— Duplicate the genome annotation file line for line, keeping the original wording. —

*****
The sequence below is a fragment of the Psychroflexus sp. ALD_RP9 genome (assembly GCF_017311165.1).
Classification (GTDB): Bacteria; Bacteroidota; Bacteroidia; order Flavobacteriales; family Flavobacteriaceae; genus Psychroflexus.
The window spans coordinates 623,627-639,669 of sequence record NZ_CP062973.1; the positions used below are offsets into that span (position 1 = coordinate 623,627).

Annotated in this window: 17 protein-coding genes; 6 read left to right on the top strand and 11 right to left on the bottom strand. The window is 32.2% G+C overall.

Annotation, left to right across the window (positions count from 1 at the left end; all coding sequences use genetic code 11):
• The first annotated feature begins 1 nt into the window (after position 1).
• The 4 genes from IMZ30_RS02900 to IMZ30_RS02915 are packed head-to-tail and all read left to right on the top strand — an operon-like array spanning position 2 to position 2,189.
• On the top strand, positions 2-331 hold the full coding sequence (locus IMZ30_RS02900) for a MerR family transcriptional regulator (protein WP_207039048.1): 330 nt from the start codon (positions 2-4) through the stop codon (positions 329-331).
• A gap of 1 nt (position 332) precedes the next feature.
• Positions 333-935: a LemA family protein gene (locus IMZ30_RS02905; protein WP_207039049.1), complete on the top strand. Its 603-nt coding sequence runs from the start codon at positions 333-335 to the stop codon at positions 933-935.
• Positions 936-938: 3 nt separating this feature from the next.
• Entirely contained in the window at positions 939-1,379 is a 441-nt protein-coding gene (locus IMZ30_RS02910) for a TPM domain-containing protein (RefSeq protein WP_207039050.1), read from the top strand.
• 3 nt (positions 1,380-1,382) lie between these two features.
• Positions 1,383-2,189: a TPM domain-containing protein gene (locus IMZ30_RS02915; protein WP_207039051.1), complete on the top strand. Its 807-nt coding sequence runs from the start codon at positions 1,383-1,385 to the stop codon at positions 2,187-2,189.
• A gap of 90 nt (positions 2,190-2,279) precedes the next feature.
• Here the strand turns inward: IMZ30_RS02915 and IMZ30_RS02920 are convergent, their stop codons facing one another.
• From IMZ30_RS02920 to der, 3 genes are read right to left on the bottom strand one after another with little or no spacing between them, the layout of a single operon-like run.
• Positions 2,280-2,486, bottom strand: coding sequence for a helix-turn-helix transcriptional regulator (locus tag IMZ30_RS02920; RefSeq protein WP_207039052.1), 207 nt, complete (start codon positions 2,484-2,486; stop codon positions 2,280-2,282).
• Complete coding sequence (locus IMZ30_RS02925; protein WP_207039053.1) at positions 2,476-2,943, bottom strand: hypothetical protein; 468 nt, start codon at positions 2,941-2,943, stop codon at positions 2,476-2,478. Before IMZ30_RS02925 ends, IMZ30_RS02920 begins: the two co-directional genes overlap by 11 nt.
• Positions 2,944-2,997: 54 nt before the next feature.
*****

The sequence below is a fragment of the Psychroflexus sp. ALD_RP9 genome (assembly GCF_017311165.1).
Classification (GTDB): Bacteria; Bacteroidota; Bacteroidia; order Flavobacteriales; family Flavobacteriaceae; genus Psychroflexus.
The window spans coordinates 623,627-639,669 of sequence record NZ_CP062973.1; the positions used below are offsets into that span (position 1 = coordinate 623,627).

Annotated in this window: 17 protein-coding genes; 6 read left to right on the top strand and 11 right to left on the bottom strand. The window is 32.2% G+C overall.

Annotation, left to right across the window (positions count from 1 at the left end; all coding sequences use genetic code 11):
• The first annotated feature begins 1 nt into the window (after position 1).
• The 4 genes from IMZ30_RS02900 to IMZ30_RS02915 are packed head-to-tail and all read left to right on the top strand — an operon-like array spanning position 2 to position 2,189.
• On the top strand, positions 2-331 hold the full coding sequence (locus IMZ30_RS02900) for a MerR family transcriptional regulator (protein WP_207039048.1): 330 nt from the start codon (positions 2-4) through the stop codon (positions 329-331).
• A gap of 1 nt (position 332) precedes the next feature.
• Positions 333-935: a LemA family protein gene (locus IMZ30_RS02905; protein WP_207039049.1), complete on the top strand. Its 603-nt coding sequence runs from the start codon at positions 333-335 to the stop codon at positions 933-935.
• Positions 936-938: 3 nt separating this feature from the next.
• Entirely contained in the window at positions 939-1,379 is a 441-nt protein-coding gene (locus IMZ30_RS02910) for a TPM domain-containing protein (RefSeq protein WP_207039050.1), read from the top strand.
• 3 nt (positions 1,380-1,382) lie between these two features.
• Positions 1,383-2,189: a TPM domain-containing protein gene (locus IMZ30_RS02915; protein WP_207039051.1), complete on the top strand. Its 807-nt coding sequence runs from the start codon at positions 1,383-1,385 to the stop codon at positions 2,187-2,189.
• A gap of 90 nt (positions 2,190-2,279) precedes the next feature.
• Here the strand turns inward: IMZ30_RS02915 and IMZ30_RS02920 are convergent, their stop codons facing one another.
• From IMZ30_RS02920 to der, 3 genes are read right to left on the bottom strand one after another with little or no spacing between them, the layout of a single operon-like run.
• Positions 2,280-2,486, bottom strand: coding sequence for a helix-turn-helix transcriptional regulator (locus tag IMZ30_RS02920; RefSeq protein WP_207039052.1), 207 nt, complete (start codon positions 2,484-2,486; stop codon positions 2,280-2,282).
• Complete coding sequence (locus IMZ30_RS02925; protein WP_207039053.1) at positions 2,476-2,943, bottom strand: hypothetical protein; 468 nt, start codon at positions 2,941-2,943, stop codon at positions 2,476-2,478. Before IMZ30_RS02925 ends, IMZ30_RS02920 begins: the two co-directional genes overlap by 11 nt.
• Positions 2,944-2,997: 54 nt before the next feature.